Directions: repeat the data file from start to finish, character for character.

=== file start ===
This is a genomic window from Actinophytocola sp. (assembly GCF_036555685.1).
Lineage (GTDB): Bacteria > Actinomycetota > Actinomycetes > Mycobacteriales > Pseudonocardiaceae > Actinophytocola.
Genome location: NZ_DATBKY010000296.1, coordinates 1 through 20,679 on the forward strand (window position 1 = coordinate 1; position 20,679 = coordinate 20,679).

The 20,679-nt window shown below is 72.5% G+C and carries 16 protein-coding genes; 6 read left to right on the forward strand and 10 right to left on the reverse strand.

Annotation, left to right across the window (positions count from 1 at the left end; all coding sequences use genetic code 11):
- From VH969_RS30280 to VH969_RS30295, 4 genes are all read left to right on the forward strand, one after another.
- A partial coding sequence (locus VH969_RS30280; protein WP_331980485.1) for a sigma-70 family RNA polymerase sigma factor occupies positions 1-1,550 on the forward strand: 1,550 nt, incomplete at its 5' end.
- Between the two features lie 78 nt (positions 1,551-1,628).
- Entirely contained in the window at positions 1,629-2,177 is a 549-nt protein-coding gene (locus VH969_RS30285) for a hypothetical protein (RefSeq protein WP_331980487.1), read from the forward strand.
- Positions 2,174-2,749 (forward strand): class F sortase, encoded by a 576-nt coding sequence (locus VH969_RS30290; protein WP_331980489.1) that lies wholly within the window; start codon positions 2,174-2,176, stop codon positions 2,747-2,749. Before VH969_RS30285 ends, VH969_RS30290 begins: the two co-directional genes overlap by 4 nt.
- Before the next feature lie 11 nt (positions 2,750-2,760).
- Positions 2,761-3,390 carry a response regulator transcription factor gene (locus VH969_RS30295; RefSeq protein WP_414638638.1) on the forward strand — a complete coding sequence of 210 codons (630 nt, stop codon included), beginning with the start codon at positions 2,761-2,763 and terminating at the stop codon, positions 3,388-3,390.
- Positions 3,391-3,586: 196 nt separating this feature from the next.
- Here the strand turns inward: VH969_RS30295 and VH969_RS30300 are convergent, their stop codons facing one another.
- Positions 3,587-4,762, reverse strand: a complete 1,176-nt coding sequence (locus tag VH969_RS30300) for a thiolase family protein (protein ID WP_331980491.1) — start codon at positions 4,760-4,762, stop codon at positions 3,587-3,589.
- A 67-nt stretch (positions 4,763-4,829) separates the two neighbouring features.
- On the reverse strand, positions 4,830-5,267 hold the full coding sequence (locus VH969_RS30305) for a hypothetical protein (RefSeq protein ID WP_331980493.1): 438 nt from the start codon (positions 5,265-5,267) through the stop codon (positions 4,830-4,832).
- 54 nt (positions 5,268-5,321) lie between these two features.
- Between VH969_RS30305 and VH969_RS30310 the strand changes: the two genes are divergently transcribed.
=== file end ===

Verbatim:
This is a genomic window from Actinophytocola sp. (assembly GCF_036555685.1).
Lineage (GTDB): Bacteria > Actinomycetota > Actinomycetes > Mycobacteriales > Pseudonocardiaceae > Actinophytocola.
Genome location: NZ_DATBKY010000296.1, coordinates 1 through 20,679 on the forward strand (window position 1 = coordinate 1; position 20,679 = coordinate 20,679).

The 20,679-nt window shown below is 72.5% G+C and carries 16 protein-coding genes; 6 read left to right on the forward strand and 10 right to left on the reverse strand.

Annotation, left to right across the window (positions count from 1 at the left end; all coding sequences use genetic code 11):
- From VH969_RS30280 to VH969_RS30295, 4 genes are all read left to right on the forward strand, one after another.
- A partial coding sequence (locus VH969_RS30280; protein WP_331980485.1) for a sigma-70 family RNA polymerase sigma factor occupies positions 1-1,550 on the forward strand: 1,550 nt, incomplete at its 5' end.
- Between the two features lie 78 nt (positions 1,551-1,628).
- Entirely contained in the window at positions 1,629-2,177 is a 549-nt protein-coding gene (locus VH969_RS30285) for a hypothetical protein (RefSeq protein WP_331980487.1), read from the forward strand.
- Positions 2,174-2,749 (forward strand): class F sortase, encoded by a 576-nt coding sequence (locus VH969_RS30290; protein WP_331980489.1) that lies wholly within the window; start codon positions 2,174-2,176, stop codon positions 2,747-2,749. Before VH969_RS30285 ends, VH969_RS30290 begins: the two co-directional genes overlap by 4 nt.
- Before the next feature lie 11 nt (positions 2,750-2,760).
- Positions 2,761-3,390 carry a response regulator transcription factor gene (locus VH969_RS30295; RefSeq protein WP_414638638.1) on the forward strand — a complete coding sequence of 210 codons (630 nt, stop codon included), beginning with the start codon at positions 2,761-2,763 and terminating at the stop codon, positions 3,388-3,390.
- Positions 3,391-3,586: 196 nt separating this feature from the next.
- Here the strand turns inward: VH969_RS30295 and VH969_RS30300 are convergent, their stop codons facing one another.
- Positions 3,587-4,762, reverse strand: a complete 1,176-nt coding sequence (locus tag VH969_RS30300) for a thiolase family protein (protein ID WP_331980491.1) — start codon at positions 4,760-4,762, stop codon at positions 3,587-3,589.
- A 67-nt stretch (positions 4,763-4,829) separates the two neighbouring features.
- On the reverse strand, positions 4,830-5,267 hold the full coding sequence (locus VH969_RS30305) for a hypothetical protein (RefSeq protein ID WP_331980493.1): 438 nt from the start codon (positions 5,265-5,267) through the stop codon (positions 4,830-4,832).
- 54 nt (positions 5,268-5,321) lie between these two features.
- Between VH969_RS30305 and VH969_RS30310 the strand changes: the two genes are divergently transcribed.